Thank you to the National Marine Aquarium Plymouth for their help in getting this video; it is an excellent place to see tompot blennies like Benny the Blenny and lots of other marine life in action.

vimeo.com


For wonderful line drawings and descriptions of tompot blenny larvae, see this paper:
Fives, Julie. M. 1986 Blenniidae of the Northern Atlantic (revised) Fich. Ident. Plancton (172:6pp)

Benny the Blenny's Blog

Flying about in the plankton, a baby tompot blenny!

Hey, this shows what my tompot blenny babies look like when they have left home, having hatched from those eggs that I’ve been guarding. Swimming among the plankton in the open sea, they are very sleek with gorgeous big eyes and are between 4 and 20 mm long.
When they first hatch they eat very small plant (phyto-) plankton and animal (zoo-) plankton, the youngsters grow quickly and are then able to eat larger plankton. Bigger fish larvae and jellyfish in the plankton are a real danger and my babies have to make smart evasive moves if they see they are about to be grabbed!
If you would like to find out more about plankton visit:
www.lifeadrift.info
This photo was made possible by the National Marine Aquarium in Plymouth so many thanks to them. Paul, my underwater photographer, would never be able to spot and photograph one of my babies in the wild!

Benny the Blenny's Blog

Off to the plankton!

All my babes have now left my crevice home or ‘flown the nest’ as you like to say! I’m very proud of all my work because I was guarding eggs non-stop for nearly 4 months, keeping away all the ‘egg thieves’ (animals that might want to eat them) and caring for the eggs by wiping them over with my bulbous glands. Each batch of eggs takes about 2 months from being laid to hatching but, as we saw in my last blog, I had several batches! I’m keen to show you how wonderful they are closer up. This photo by Paul at the end of May showed that Belinda had just been laying the dark purple ones to the right of the picture. They were then the last to hatch in mid-July.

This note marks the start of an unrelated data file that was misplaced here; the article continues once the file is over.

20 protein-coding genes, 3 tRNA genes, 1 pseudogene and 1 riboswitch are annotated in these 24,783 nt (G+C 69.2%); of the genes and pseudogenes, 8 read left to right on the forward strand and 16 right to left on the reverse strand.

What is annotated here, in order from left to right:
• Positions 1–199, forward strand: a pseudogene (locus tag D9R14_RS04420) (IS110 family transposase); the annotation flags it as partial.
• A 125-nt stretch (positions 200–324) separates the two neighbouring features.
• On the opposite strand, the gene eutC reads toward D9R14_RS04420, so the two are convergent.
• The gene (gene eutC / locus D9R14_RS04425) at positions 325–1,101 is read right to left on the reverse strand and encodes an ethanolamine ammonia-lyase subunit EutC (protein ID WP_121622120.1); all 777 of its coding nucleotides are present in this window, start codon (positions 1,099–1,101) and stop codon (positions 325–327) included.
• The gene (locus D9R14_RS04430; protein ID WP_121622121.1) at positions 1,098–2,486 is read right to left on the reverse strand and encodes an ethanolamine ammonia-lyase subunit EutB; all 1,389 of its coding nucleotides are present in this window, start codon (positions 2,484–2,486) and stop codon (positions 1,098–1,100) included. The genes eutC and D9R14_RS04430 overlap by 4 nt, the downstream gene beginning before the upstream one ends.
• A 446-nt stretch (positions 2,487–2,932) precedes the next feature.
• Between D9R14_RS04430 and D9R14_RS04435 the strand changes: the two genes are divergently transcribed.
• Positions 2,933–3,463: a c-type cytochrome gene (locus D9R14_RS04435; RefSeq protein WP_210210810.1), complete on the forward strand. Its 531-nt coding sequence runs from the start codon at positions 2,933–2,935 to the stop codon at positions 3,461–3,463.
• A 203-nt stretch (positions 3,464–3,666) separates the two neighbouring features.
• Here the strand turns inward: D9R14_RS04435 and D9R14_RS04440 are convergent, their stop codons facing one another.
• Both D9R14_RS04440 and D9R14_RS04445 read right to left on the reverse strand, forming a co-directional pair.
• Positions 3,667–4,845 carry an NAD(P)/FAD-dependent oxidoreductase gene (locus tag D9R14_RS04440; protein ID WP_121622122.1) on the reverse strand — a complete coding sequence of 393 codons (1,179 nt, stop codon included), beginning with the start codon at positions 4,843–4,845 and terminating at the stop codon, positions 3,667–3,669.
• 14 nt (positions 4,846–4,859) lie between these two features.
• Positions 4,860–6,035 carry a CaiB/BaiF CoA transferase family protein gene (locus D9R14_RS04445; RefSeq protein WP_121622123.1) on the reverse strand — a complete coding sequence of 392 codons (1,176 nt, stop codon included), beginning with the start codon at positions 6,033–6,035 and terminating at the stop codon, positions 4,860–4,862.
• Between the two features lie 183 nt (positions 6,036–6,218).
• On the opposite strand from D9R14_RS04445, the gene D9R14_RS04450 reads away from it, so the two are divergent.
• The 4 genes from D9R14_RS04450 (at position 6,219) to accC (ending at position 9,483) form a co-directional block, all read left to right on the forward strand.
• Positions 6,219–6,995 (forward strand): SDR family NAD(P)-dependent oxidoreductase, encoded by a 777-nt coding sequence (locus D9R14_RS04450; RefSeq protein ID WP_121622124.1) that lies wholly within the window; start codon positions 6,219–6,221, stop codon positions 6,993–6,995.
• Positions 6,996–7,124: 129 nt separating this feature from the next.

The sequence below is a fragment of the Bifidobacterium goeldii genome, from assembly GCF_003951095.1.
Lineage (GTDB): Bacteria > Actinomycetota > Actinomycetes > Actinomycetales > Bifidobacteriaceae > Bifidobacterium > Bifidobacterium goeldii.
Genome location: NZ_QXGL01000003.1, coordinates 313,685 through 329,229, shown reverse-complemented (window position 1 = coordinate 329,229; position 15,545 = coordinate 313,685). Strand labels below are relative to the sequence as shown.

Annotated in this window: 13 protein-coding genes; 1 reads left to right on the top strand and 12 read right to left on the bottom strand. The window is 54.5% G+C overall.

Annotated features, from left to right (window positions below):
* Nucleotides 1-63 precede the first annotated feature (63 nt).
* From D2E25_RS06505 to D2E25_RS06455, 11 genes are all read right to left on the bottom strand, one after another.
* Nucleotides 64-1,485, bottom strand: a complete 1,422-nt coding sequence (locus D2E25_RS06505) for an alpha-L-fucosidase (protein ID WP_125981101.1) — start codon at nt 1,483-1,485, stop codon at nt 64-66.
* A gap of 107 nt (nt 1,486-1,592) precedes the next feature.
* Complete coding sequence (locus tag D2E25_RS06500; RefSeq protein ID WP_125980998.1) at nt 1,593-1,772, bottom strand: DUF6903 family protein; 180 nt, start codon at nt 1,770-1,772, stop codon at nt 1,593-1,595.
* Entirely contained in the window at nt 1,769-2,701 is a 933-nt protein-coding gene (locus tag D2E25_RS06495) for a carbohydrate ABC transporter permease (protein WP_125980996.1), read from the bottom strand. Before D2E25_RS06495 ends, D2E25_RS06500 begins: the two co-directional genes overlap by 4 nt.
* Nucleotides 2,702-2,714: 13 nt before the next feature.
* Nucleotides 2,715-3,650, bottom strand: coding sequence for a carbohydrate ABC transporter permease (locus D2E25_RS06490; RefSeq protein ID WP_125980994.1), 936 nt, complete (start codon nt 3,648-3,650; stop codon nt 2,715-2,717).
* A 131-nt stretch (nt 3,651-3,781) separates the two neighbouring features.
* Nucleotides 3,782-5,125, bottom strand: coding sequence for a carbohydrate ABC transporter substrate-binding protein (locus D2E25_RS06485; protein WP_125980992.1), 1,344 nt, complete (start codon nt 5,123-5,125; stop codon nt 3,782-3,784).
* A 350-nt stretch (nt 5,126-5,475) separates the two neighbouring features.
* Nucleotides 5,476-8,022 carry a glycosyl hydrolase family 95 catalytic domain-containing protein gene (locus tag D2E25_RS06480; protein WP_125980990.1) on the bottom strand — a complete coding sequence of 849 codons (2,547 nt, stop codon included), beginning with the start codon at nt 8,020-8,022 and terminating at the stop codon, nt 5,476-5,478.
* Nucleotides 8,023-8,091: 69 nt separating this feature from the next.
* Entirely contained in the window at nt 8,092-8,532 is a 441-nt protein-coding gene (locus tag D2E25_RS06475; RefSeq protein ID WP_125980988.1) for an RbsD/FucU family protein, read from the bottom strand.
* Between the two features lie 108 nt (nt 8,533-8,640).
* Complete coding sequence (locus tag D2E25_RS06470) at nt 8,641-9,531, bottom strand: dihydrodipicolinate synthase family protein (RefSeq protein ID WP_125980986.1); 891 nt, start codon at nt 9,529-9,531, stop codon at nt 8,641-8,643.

Now look at the eggs with obvious silver eyes at the front and left, they were the most developed and were almost ready to hatch. In the middle, the gold coloured eggs were part way through their development and so had the different colouring. Can you see the amazing little cups they are laid in?

When the eggs hatch, the very small tompot blenny larvae swim up into the plankton and have to take their chances along with the young of many other sea creatures. Having batches that hatch at different times is a very good survival strategy for us tompot blennies. If one batch of our larvae get hit by bad weather or run into particularly voracious predators eating lots of plankton, there’s a good chance that the other batches will have an easier time.

I’m now looking forward to seeing as many as possible of my youngsters landing back on the reef after their tough time in the plankton!